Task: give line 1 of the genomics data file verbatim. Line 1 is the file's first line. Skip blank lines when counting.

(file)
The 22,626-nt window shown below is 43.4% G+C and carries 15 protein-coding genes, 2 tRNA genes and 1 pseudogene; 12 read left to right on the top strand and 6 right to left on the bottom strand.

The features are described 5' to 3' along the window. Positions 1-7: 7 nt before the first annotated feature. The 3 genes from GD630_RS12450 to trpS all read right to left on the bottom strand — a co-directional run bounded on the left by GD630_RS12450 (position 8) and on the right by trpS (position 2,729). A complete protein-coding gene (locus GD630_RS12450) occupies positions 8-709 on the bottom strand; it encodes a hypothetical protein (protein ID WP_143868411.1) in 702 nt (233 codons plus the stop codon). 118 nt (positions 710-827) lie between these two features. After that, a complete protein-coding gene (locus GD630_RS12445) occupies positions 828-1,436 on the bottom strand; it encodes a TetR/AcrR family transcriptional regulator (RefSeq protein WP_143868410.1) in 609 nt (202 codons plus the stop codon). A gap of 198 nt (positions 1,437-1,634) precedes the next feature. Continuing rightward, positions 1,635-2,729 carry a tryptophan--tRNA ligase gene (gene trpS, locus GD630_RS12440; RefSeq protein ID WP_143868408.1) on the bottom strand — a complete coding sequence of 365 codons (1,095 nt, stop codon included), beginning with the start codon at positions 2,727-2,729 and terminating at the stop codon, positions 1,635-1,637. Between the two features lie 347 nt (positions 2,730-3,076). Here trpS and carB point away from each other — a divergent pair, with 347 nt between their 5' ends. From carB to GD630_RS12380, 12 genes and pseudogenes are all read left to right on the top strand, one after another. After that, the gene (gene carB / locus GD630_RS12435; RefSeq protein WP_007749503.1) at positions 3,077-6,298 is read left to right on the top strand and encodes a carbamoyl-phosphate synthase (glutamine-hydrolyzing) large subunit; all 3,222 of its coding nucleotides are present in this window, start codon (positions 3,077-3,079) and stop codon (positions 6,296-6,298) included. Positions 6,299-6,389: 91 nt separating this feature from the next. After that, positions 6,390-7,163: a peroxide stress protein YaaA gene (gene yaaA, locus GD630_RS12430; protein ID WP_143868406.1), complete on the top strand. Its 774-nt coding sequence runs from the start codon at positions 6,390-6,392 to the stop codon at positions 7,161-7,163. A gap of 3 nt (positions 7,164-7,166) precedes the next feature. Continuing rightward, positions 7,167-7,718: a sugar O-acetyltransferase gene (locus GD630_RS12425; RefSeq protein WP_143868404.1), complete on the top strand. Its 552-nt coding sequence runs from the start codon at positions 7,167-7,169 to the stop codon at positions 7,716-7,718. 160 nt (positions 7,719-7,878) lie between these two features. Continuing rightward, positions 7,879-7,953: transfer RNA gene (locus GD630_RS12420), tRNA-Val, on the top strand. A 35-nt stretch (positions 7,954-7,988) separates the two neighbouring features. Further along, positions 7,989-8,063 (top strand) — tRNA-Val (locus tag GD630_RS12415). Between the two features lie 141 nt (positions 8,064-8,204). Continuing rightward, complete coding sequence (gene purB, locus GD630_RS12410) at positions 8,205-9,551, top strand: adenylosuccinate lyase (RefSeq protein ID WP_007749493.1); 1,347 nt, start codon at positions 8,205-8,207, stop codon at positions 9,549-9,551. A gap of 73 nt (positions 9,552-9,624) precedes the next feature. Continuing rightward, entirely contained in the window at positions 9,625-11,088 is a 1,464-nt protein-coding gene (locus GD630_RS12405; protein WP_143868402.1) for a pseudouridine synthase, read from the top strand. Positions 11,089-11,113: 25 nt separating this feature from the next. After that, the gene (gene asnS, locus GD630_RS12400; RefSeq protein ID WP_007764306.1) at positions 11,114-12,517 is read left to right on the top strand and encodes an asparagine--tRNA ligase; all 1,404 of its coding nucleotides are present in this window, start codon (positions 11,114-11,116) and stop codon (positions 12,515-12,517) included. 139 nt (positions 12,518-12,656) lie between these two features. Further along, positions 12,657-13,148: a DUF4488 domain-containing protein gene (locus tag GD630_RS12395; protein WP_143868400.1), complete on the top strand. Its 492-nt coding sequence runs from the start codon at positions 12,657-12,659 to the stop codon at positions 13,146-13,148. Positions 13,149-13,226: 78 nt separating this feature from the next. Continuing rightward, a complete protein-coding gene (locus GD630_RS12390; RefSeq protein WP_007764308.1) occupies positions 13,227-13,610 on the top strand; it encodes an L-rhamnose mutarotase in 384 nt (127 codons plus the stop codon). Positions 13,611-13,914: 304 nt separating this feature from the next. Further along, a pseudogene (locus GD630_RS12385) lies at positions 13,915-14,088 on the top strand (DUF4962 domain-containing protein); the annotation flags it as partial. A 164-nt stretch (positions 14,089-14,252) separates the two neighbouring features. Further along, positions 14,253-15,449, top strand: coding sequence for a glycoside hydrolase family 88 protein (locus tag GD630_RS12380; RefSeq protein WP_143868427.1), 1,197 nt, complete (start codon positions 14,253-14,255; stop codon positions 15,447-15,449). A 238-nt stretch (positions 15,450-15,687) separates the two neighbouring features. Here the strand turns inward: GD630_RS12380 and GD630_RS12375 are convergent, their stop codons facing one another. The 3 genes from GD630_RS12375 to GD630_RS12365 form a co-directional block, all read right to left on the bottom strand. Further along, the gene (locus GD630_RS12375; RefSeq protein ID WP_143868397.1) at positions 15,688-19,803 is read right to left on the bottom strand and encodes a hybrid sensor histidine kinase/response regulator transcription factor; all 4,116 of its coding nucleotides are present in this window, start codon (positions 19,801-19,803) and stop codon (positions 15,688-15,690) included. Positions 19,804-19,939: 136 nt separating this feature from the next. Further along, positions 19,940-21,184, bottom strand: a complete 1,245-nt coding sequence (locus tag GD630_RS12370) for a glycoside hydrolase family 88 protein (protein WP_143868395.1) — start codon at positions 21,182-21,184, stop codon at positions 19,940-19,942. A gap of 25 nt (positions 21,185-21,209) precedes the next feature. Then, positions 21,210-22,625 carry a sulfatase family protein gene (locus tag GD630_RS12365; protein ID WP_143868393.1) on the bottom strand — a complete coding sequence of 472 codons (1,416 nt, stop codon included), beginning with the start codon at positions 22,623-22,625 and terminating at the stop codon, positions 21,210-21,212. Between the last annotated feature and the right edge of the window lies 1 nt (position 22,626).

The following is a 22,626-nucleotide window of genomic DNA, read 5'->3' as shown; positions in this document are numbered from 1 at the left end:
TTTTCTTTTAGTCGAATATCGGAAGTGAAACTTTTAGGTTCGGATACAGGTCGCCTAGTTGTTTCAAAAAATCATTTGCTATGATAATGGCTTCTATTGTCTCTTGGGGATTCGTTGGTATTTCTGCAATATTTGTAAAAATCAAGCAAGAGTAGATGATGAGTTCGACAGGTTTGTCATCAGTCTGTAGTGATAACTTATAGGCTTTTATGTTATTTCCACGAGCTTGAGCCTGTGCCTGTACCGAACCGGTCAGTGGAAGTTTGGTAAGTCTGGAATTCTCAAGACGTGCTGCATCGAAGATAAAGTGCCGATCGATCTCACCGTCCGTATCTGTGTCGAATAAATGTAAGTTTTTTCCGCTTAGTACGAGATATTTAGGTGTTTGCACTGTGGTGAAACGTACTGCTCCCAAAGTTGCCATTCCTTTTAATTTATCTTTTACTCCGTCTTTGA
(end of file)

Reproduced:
The 22,626-nt window shown below is 43.4% G+C and carries 15 protein-coding genes, 2 tRNA genes and 1 pseudogene; 12 read left to right on the top strand and 6 right to left on the bottom strand.